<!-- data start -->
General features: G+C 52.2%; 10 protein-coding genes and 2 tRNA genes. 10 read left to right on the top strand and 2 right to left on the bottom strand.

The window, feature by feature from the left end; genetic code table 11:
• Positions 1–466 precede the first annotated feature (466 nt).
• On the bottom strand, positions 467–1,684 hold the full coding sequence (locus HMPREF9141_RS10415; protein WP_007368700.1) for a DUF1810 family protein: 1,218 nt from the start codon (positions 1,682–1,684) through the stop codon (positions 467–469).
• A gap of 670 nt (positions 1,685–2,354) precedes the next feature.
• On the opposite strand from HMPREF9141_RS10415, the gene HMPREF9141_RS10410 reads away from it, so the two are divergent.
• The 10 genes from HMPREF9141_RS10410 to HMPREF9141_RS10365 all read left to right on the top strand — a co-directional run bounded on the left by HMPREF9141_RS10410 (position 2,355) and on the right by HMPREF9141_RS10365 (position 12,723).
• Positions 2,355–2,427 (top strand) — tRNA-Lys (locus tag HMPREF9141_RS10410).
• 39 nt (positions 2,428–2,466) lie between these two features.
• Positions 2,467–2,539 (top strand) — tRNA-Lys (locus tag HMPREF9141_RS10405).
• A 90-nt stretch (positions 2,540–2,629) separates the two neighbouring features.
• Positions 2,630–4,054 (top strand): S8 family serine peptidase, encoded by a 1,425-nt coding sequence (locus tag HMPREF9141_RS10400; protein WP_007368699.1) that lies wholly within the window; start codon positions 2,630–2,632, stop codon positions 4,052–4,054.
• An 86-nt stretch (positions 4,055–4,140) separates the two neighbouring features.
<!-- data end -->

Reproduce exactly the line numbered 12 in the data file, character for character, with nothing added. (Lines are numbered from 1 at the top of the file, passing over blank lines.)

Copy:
• Positions 2,630–4,054 (top strand): S8 family serine peptidase, encoded by a 1,425-nt coding sequence (locus tag HMPREF9141_RS10400; protein WP_007368699.1) that lies wholly within the window; start codon positions 2,630–2,632, stop codon positions 4,052–4,054.